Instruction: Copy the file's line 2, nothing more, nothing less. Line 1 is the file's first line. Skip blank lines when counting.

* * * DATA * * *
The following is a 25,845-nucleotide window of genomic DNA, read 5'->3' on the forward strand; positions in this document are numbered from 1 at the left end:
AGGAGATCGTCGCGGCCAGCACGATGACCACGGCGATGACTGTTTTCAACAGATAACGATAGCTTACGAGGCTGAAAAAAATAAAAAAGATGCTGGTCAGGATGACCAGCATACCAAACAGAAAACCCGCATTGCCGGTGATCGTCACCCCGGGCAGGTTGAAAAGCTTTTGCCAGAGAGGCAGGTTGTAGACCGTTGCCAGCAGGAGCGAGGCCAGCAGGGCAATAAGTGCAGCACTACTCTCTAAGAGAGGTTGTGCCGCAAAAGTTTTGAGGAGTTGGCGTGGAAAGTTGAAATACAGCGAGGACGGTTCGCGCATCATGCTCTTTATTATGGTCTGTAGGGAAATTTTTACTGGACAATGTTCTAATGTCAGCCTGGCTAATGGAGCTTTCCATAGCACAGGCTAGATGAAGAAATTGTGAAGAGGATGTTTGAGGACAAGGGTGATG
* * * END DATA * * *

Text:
AGGAGATCGTCGCGGCCAGCACGATGACCACGGCGATGACTGTTTTCAACAGATAACGATAGCTTACGAGGCTGAAAAAAATAAAAAAGATGCTGGTCAGGATGACCAGCATACCAAACAGAAAACCCGCATTGCCGGTGATCGTCACCCCGGGCAGGTTGAAAAGCTTTTGCCAGAGAGGCAGGTTGTAGACCGTTGCCAGCAGGAGCGAGGCCAGCAGGGCAATAAGTGCAGCACTACTCTCTAAGAGAGGTTGTGCCGCAAAAGTTTTGAGGAGTTGGCGTGGAAAGTTGAAATACAGCGAGGACGGTTCGCGCATCATGCTCTTTATTATGGTCTGTAGGGAAATTTTTACTGGACAATGTTCTAATGTCAGCCTGGCTAATGGAGCTTTCCATAGCACAGGCTAGATGAAGAAATTGTGAAGAGGATGTTTGAGGACAAGGGTGATG